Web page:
This year will be marked indelibly with the stamp of the unheeded warnings, in both the capital markets and the political economy.
In the financial markets, sophisticated investors faced disastrous financial losses, even in some cases ruin, from the collapse of David Askin's $626 million in hedge funds to Orange County's $2 billion debacle.
In Washington, many of the most experienced and astute politicians lost their offices in November as voters exercised their disenchantment with issues from the Clintons' health-care nationalization proposal to the continuing profligate spending and taxation.
In both cases, ample warnings to avert these losses were ignored because money managers and politicians forgot how tough it is to move against the sentiments of the marketplace, whether of finance or of voters.
Lately, some of the survivors in finance and politics - especially President Clinton by his address to the nation Dec. 15 - are finally, to their credit, beginning to grasp the lessons of the tumultuous 12 months to put them to use in the new year.
But their moves might be too late. There are two problems. One is many money managers and politicians, including the president, aren't drawing the right conclusions from the lessons in their respective spheres. The other is the solutions to the problems of 1994, whether good or bad, are falling out of their control: Investors face potentially stiff new regulations, while the president now faces a Congress with his party in the minority and even many of these members, such as Rep. Richard Gephardt, trying to usurp his leadership on issues like taxation. The Republicans control the votes in Congress, making it likely their tax plan, not the president's, will pass.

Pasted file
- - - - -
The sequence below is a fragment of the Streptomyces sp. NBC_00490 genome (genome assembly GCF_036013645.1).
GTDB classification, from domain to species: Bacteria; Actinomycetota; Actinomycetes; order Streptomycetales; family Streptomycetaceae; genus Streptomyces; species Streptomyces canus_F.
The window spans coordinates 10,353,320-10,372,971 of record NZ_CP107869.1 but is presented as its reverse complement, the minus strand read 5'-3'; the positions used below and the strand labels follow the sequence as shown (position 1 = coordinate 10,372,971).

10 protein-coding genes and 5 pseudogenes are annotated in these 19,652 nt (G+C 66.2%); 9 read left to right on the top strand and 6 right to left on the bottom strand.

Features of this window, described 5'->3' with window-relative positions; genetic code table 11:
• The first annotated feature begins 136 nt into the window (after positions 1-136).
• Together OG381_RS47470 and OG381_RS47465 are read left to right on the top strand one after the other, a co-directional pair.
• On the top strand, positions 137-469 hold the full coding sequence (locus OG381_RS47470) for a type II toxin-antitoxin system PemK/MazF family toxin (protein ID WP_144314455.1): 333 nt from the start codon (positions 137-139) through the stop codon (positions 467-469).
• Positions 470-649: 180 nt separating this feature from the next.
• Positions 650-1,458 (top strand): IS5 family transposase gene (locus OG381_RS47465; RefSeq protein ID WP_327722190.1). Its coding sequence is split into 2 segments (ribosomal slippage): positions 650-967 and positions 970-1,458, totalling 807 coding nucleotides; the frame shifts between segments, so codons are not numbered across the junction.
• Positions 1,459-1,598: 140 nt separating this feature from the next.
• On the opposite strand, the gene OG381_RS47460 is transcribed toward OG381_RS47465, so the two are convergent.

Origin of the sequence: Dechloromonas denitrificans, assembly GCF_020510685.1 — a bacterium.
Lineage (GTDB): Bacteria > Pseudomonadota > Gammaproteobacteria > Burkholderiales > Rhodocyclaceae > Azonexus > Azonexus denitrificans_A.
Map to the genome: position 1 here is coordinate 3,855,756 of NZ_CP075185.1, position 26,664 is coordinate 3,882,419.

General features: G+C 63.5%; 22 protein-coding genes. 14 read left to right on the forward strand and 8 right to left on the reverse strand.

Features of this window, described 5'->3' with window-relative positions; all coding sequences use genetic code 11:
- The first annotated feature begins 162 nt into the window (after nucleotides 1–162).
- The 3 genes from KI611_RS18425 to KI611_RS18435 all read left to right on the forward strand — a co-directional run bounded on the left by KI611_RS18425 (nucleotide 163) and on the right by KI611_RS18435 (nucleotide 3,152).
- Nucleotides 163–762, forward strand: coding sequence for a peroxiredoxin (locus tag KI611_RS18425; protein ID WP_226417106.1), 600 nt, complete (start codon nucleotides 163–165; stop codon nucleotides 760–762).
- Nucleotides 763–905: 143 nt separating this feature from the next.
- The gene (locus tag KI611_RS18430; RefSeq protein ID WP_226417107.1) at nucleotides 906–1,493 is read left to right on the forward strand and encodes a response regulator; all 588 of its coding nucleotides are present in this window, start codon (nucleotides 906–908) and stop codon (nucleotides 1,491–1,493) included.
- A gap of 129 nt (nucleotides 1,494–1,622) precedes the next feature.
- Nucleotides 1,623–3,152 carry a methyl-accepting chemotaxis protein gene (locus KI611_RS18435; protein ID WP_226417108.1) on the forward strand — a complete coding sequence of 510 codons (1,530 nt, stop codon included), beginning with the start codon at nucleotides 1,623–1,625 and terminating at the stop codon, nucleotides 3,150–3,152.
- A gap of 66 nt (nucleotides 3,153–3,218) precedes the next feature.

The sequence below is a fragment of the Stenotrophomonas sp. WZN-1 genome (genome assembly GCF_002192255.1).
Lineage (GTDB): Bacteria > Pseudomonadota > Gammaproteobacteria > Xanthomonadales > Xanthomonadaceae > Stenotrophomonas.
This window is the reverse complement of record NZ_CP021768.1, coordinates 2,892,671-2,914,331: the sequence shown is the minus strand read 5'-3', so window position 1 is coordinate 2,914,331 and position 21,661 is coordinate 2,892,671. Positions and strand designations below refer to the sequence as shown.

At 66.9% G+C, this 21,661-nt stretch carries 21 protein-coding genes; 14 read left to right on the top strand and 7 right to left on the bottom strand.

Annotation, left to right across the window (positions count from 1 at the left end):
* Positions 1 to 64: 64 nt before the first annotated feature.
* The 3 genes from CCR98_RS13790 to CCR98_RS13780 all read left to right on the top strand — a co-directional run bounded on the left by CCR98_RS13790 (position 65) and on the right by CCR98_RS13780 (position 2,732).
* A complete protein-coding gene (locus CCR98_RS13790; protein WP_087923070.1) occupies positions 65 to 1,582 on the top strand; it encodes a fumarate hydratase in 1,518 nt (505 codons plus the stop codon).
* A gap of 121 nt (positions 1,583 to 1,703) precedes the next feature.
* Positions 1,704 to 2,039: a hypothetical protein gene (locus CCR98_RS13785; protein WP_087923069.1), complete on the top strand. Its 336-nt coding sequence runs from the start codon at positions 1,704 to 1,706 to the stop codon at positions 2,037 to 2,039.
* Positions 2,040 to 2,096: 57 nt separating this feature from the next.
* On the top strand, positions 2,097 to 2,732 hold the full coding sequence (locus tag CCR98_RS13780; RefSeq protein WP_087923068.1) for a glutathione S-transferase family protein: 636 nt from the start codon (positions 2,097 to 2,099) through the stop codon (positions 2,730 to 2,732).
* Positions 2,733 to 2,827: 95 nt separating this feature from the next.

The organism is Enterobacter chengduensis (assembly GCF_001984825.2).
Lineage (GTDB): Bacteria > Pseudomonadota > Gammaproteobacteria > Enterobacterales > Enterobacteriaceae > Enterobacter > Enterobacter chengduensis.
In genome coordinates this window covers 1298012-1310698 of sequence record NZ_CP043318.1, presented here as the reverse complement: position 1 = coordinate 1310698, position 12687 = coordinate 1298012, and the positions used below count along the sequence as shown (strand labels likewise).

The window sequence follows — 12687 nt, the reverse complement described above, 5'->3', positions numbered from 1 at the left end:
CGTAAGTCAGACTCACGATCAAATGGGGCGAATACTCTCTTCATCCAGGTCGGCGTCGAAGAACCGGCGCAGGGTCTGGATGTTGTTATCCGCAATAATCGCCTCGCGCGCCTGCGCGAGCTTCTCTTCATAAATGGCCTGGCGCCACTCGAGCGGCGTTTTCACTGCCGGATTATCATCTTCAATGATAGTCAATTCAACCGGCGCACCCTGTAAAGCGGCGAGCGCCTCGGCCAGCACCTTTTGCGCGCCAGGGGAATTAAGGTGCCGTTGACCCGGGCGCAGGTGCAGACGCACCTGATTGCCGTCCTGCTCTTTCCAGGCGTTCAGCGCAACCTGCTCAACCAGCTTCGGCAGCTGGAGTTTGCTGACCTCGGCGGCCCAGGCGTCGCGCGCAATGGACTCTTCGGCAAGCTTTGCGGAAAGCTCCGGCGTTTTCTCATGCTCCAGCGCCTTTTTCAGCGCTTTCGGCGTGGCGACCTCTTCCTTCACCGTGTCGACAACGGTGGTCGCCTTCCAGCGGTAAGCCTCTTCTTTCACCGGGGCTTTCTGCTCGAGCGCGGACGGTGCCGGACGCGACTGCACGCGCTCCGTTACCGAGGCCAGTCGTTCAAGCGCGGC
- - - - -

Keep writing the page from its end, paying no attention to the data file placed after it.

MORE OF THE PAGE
That's how the year has wound up after beginning with auspicious warnings.
In the financial markets, 1994 began with a bang with the ruin of Askin Capital Management Inc. and its $626 million in hedge funds; and the year ended with a kaboom and the bankruptcy of Orange County and more than $2 billion in losses from risky uses of derivatives and leverage to make interest rate bets.
In fact nearly every month brought another crisis in the financial markets. Among a few of the alarms were the spectacular losses at Procter & Gamble Co. and other companies. Piper Jaffray Inc. and other mutual fund companies had losses that risked the $1 share value in their money market funds. Harris Trust & Savings Bank and Mellon Bank, among others, had unprecedented losses in what was supposed to be "riskless" securities lending portfolios of their clients.
Still, these investors and many others failed to grasp the disaster looming from the worst bond market in the last two decades. Orange County is only the most egregious example because of its spectacular losses and because it seemingly had so much time, with so many warnings, to mitigate its impending disaster.
Now, many people are pointing to derivatives as the culprit and calling for regulation, meaning restriction, of their use. But that would be a mistake. The lessons in 1994 in the capital markets call for greater choice, better disclosure, and more management oversight.
Internal management, consultants and investors, despite warnings from the Group of 30 international bankers in 1993, failed many investors during the year. Let's hope 1995 is better.